As the incoming administration contemplates the path forward for America’s energy, agriculture, conservation and climate polices, it will be important to carefully assess the role that farms, ranches and forests – our nation’s working lands – can play in meeting desired outcomes.
For too long we have been managing these lands and the services they provide in “silos,” often looking narrowly at either food, habitat, water quality or endangered species objectives and outcomes. A new way forward is needed – one by which land is managed in a more integrated way.
21st century problems require 21st century solutions, and it’s time to accept the fact that many of the policies and programs of the past cannot meet the needs of tomorrow. The new way forward begins with recognizing that to achieve the outcomes society wants and needs, there must be an economic return.
In recent years, the U.S. agriculture and forestry economies have struggled mightily. Today’s commodity prices are well below the cost of production. Furthermore, nonaligned, disjointed and often conflicting regulatory programs are crippling efforts to feed and fuel a growing population, while also trying to reverse historical losses in ecosystem integrity and seeking to meet the challenges of a changing climate.
As politically difficult as this latter point is, the climate is changing and impacts are being felt by those who make their living off the land. Regardless of the cause, it is producing volatile weather conditions – drought, flooding, wildfires and tornadoes – that are impacting agricultural and forestry production, elevating risk and causing huge economic losses.
The question is not: Should we do something? The question is: What do we need to do?
This week, the Obama administration released the Mid-Century Strategy for Deep Decarbonization, which sets out a long-term vision for achieving emission reductions of 80 percent or more by 2050 while meeting growing demands on our energy system and our lands.
It is understandable that a new administration will bring with it significant change. But we urge those about to take power not to wholly reject sensible programs and policies developed by their predecessors, such as the sound concept of using agricultural and forestry landscapes to sink carbon, as is discussed in the mid-century strategy. Terrestrial soil carbon sequestration improves soil health and, in turn, productivity and profitability for farmers and forestland owners.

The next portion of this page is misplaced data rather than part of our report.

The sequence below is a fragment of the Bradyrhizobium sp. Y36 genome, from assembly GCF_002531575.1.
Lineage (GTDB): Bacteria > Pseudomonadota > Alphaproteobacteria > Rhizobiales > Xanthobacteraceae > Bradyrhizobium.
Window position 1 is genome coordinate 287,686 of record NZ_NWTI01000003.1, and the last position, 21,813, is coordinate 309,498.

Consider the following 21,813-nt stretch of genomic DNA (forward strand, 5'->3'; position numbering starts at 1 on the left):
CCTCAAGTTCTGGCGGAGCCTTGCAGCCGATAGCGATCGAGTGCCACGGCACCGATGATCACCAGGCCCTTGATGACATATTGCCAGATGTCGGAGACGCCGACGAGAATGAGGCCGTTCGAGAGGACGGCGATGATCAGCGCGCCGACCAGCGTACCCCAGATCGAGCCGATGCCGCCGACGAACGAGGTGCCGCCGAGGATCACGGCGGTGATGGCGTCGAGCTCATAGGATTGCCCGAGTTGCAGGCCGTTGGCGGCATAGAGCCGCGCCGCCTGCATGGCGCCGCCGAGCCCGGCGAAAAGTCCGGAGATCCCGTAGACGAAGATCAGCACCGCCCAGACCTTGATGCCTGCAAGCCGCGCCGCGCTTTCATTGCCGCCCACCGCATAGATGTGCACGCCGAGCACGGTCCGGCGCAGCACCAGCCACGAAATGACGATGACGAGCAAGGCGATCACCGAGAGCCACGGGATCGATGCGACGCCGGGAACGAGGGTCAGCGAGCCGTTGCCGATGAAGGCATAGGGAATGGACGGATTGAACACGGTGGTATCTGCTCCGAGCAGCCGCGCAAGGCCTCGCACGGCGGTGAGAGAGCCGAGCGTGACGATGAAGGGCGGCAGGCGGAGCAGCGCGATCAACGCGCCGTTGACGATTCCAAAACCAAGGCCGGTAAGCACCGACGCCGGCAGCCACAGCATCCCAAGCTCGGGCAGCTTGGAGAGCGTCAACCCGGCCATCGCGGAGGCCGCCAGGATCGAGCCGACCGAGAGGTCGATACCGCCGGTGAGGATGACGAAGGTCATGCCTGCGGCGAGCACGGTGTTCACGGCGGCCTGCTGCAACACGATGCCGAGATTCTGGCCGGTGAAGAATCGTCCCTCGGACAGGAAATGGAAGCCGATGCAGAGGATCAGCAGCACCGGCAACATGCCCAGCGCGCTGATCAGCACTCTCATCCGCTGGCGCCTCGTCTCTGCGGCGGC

As the mid-century strategy notes, U.S. lands have been sequestering much more carbon than they emit (a net “carbon sink”) for the last three decades. In 2014, the U.S. land carbon sink sequestered a net 762 million metric tons of CO2, offsetting 11 percent of economy-wide greenhouse gas emissions. The strategy also recognizes the critical role to be played by bioenergy, as energy demand is expected to grow in the decades to come. The sustainable management of our forests and other biomass resources can help supplement non-renewable fossil fuels in the transportation, building and industry sectors, while also supporting domestic industries and improving our national energy security.
How we manage our land resources, both in the near-term and over the next several decades, will determine whether U.S. lands can remain a robust carbon sink, while delivering food, feed, fiber, forest products and bioenergy.
There is a need for wider implementation of sequestration-supporting conservation practices that are already in use, and which are advocated for in the mid-century strategy. Those practices are paying off for thousands of farmers, and for our country as a whole, in the form of increased crop yields, better resilience to weather extremes, less soil erosion, improved nutrient management and enhanced cropping system diversity. But much more is needed to feed a growing global population and counter vulnerability in an unpredictable future.
We respectfully urge the Trump administration to exercise patience – go slow and take a fresh look at ways agricultural landscapes can be managed and repurposed to deliver production, environmental and economic returns to our country, and especially to farmers, ranchers and foresters, the guardians and stewards of America’s working lands.